At Work

5 Reasons Complaining Can Hurt Your Career

Everyone can think of someone who never stops complaining. They have too much work to do, dislike their boss, have annoying co-workers, struggle financially, have family problems, etc. The thing is, they may have very valid complaints. Maybe their boss is a micromanager and they have a co-worker who refuses to act professionally. They may be bogged down with boring tasks or have too many things assigned to them.


Regardless, you’ve probably had moments where you’ve pegged this person as negative, self-absorbed and socially inept. Perhaps you’ve found yourself complaining about their constant state of negativity – after all, it brings down morale, ruins your productivity and is distracting.


But, if you’re honest with yourself, you probably have to admit that you complain at work too. It’s natural to want to talk to your co-workers about issues, frustrations and struggles – work related or otherwise. But complaining at work is a dangerous habit. Here are five reasons complaining is bad for your career. 


1. Complaining plants seeds of negativity. You may start by complaining every once in a while about your finances or your spouse. But complaining about one thing sparks complaining about other things. When you give in to the habit of complaining, it increases your stress level, pushing you into the downward spiral of negativity. Before you know it, you may be complaining about everything from your car to your boss. Your outlook on your job is bound to get worse the more you complain.


2. Complaining about your workload makes you look incompetent. Wasting time complaining about how much you have to do merely demonstrates to your boss that you’re not focused, skilled at time management or capable of doing your work. Smart employees know to approach their boss for help balancing their workload instead of complaining about it.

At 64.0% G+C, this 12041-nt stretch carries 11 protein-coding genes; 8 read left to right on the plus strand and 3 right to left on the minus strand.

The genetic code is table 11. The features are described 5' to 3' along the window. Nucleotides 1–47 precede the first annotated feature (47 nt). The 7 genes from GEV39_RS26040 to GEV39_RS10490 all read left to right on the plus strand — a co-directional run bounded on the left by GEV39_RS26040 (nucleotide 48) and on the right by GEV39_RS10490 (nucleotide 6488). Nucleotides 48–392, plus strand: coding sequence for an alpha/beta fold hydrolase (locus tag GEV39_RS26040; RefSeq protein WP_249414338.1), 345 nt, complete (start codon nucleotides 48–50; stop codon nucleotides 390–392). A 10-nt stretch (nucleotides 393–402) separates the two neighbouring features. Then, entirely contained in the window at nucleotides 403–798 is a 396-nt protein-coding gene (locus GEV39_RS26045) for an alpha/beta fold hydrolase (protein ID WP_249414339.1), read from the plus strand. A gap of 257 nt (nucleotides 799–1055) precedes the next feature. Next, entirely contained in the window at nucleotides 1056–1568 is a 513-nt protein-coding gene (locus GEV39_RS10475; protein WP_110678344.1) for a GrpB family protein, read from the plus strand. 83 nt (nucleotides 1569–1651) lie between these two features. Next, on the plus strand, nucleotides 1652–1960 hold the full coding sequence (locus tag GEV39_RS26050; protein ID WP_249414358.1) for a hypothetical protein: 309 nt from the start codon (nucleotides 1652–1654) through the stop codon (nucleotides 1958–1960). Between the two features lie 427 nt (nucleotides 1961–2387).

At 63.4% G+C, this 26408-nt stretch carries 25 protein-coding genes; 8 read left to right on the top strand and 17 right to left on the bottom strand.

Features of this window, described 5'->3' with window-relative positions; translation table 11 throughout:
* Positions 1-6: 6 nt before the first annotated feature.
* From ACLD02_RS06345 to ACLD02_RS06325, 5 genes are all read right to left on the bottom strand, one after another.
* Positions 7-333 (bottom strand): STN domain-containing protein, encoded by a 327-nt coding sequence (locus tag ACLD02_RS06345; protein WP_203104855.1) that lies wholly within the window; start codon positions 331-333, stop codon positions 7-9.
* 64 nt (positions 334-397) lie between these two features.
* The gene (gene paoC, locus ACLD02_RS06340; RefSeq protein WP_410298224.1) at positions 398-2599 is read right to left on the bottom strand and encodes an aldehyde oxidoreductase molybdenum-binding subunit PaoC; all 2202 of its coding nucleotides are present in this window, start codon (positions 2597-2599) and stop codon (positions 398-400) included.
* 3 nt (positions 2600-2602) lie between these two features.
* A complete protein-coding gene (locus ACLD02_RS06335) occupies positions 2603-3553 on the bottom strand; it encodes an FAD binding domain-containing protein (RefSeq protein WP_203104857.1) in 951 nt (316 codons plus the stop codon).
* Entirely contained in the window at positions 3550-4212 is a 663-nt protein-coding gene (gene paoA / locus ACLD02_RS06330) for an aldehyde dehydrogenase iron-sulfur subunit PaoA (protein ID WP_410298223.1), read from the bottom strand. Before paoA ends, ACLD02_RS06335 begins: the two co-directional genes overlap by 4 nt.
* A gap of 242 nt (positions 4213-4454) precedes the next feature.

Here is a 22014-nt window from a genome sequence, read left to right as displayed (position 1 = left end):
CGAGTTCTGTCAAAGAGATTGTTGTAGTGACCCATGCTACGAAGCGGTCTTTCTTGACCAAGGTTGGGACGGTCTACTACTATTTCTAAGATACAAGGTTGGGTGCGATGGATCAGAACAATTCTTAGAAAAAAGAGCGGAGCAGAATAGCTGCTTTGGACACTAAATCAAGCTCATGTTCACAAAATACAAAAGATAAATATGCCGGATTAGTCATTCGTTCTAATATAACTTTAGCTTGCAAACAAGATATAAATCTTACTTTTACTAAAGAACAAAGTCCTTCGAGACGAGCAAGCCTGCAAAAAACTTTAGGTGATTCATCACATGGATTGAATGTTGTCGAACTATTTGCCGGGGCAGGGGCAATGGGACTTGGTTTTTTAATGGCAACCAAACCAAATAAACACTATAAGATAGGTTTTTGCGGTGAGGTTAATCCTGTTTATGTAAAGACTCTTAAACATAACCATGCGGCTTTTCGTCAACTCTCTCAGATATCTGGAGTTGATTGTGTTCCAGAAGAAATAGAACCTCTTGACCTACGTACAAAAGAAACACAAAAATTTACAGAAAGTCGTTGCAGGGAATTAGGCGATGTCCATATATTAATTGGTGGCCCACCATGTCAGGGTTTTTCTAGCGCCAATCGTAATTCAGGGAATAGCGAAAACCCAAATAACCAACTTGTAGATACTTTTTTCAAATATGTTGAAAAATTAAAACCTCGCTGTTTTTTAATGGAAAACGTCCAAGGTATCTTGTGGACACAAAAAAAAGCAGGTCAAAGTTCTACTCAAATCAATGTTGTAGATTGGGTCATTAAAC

3. Complaining about your tasks makes you seem entitled. Complaining about not liking the work you are assigned makes you seen ungrateful and high maintenance. It also demonstrates to your boss that you don’t have the skills or confidence to propose new tasks or projects.


4. Complaining is a sign of a bad leader. Leaders don’t complain; they foster change. Complainers make bad leaders. They encourage other people to complain rather than taking action to improve things. This puts the entire team in a negative environment that kills productivity, cooperation, creativity and innovation.


5. Complaining stunts career advancement. Here’s the thing about complainers – they rely on complaining to cope rather than relying on their skills and abilities. Being dubbed the complainer can kill your career advancement opportunities because it becomes the attribute that sticks out most in your employers’ minds, no matter how good your work may be.


It’s important to keep in mind that there’s a difference between communicating and complaining. Communicating focuses on solutions and positive change, while complaining is usually self-serving and focuses on how you feel. Check back tomorrow for more on how to get past complaining and start communicating.